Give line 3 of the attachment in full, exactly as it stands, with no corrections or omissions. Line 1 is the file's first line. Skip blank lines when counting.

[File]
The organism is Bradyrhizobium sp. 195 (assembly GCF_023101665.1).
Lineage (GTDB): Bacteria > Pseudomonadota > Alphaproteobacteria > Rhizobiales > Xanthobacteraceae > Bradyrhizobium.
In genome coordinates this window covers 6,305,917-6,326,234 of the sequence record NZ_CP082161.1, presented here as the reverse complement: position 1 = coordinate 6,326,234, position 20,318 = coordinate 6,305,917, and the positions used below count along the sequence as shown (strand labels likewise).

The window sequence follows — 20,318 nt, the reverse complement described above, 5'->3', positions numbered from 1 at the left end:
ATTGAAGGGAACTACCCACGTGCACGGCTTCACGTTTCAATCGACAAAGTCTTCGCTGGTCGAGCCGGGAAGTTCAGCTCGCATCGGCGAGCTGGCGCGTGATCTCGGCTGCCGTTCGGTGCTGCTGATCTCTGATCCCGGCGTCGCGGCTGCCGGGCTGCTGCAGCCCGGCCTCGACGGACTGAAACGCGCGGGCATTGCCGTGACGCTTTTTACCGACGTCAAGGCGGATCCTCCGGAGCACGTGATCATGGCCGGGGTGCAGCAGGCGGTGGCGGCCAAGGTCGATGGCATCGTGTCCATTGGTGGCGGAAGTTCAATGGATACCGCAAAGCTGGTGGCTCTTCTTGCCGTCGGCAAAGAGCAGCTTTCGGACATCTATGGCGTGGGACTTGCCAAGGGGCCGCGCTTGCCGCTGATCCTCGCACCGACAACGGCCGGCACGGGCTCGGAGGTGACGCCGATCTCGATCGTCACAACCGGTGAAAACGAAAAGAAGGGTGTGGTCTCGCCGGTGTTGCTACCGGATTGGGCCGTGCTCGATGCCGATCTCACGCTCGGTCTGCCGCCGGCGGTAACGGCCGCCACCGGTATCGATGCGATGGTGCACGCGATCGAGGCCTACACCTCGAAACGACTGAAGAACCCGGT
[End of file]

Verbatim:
In genome coordinates this window covers 6,305,917-6,326,234 of the sequence record NZ_CP082161.1, presented here as the reverse complement: position 1 = coordinate 6,326,234, position 20,318 = coordinate 6,305,917, and the positions used below count along the sequence as shown (strand labels likewise).